Marvel’s comic strip character Spiderman appeared on television in 1978 in an American television starring Nicholas Hammond as the superhuman, web-hurling, skyscraper crawling superhero. The series could easily have been called The (Not So) Amazing Spiderman.
The character of Spiderman first appeared in Amazing Fantasy #15 in 1962. Created and written by Marvel Comics publisher Stan Lee, and drawn by Steve Ditko, the character only appeared in one of the several stories featured in that issue. But response was quick and it was overwhelming. Within a year, Spiderman had earned his own comic book, Amazing Spider-Man, and went on to become the single most popular character in the Marvel Comics canon. (Interestingly, Spiderman was the only character to truly challenge the characters of Superman and Batman in terms of popularity.) Lee’s dictum of creating real world superheroes with real problems proved a new spin on the superhero, one that brought super heroics down to size and created a new inwardly drawn superhero.
In the 1970’s Spiderman was one of several Marvel comic characters - The Incredible Hulk, Dr Strange, The Human Torch and Submariner - that were purchased for development for television. It was the era of The Six Million Dollar Man (1973-8), Wonder Woman (1976-9) and just before the huge success of the Superman theatrical movie (1978) when the superhero was at a height of popularity. The Incredible Hulk had already been turned into a somewhat bland but popular combination of Dr Jekyll and Mr Hyde and The Fugitive, starring Bill Bixby (1977-82) and its pilot released cinematically as The Incredible Hulk in 1977.
Dr Strange followed as a TV pilot in 1978 but never went to series. Submariner was never developed into series format mainly as it was felt that the character was too close to television’s The Man from Atlantis (1976-8). The Human Torch also never progressed to series as it was felt at the time that the character might inspire children to set themselves alight and jump out of windows. Of the original 5 comics purchased for television development, only Spiderman remained.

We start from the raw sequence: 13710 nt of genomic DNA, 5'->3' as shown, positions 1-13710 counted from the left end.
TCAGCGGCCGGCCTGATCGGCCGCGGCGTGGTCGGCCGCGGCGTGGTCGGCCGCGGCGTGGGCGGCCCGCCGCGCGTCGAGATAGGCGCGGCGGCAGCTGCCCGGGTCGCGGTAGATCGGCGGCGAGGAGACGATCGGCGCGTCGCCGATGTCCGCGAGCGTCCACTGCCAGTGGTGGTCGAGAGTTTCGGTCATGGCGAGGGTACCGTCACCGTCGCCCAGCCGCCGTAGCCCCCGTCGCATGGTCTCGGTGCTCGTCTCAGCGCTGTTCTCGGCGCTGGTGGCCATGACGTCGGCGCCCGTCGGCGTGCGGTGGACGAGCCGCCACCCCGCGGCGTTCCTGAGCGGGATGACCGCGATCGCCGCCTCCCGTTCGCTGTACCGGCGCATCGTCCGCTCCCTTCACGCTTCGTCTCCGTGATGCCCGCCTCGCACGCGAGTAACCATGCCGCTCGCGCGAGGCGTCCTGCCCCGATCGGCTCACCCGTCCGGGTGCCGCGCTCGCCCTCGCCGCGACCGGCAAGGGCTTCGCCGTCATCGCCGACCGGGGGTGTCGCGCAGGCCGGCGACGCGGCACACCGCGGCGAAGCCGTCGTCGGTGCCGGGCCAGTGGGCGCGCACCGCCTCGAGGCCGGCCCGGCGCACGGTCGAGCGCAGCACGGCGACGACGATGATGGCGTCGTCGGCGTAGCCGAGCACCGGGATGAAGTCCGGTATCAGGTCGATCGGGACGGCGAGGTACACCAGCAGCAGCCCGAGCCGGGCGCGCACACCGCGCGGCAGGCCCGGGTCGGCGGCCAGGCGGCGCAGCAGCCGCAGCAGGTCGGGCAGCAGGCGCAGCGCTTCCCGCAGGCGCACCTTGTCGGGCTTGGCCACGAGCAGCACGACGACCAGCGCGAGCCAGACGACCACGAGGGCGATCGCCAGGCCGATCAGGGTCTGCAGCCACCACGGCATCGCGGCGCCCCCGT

Spiderman became the basis of a short-lived television series, The Amazing Spiderman (1977-8) that only lasted thirteen episodes over two extremely brief seasons. The series debuted April 19, 1977 with a 90-minute pilot film on the CBS network. The pilot showed how Peter Parker (Nicholas Hammond), a student scientist and aspiring news photographer, is bitten by a radioactive spider and quickly acquires the power to climb walls, as well as developing an arachnid’s sixth sense. Using his scientific know-how, Parker invents a special adhesive fluid that can be shot from a special holder, solidifying on contact with air to form a strong rope. Hiding his true identity behind a distinctive spider-costume, Parker uses his powers against the forces of crime and evil.
The series proper followed a year later with an abbreviated first season of 5 episodes beginning on April 5 and running until May 3, 1978. A second season followed that fall with the first of 8 episodes beginning September 5. Sadly, The Amazing Spiderman must be considered one of the single most dreary superhero series ever made. There was a complete lack of super-villains - the series merely involved Spiderman taking on run-of-the-mill criminals and other than the costumed title character was really no different from the average cop show of the time such as Kojak or Starsky and Hutch. It was directed in the dullest way imaginable and Nicholas Hammond was extremely weak as Spiderman, although to be fair, he didn’t have a lot to work with as far as the scripts were concerned.
Hammond had been acting for several years when he took on the role and at the time was best known for his role as the eldest of the Von Trapp boys in “The Sound of Music”. The series also featured Chip Fields as Rita, Robert F. Simon as newspaper Editor J. Jonah Jameson, Ellen Bry as Julie Masters, Irene Tedrow played Parker’s Aunt May and Michael Pataki as Captain Barbera.
The series was badly received by public and comic book fans alike: It was bland and there is much silliness that overrides most of the proceedings. Though it should be mentioned that there were occasional plusses too. It does get some of the characters right, albeit watered-down - like Parker’s nervousness and edgy double-identity dilemma, although it is badly overplayed and without subtlety by Hammond, who may well have realised that he’d been cast in a dud.
The series failed to find an audience, and the network never truly gave it a chance to develop into something better. The series was quickly cancelled in September 1978, and for the rest of the 1978-79 television season, CBS intermittently scheduled the show as nothing more than a filler.
Published on March 12th, 2021. Written by Bob Furnell for Television Heaven.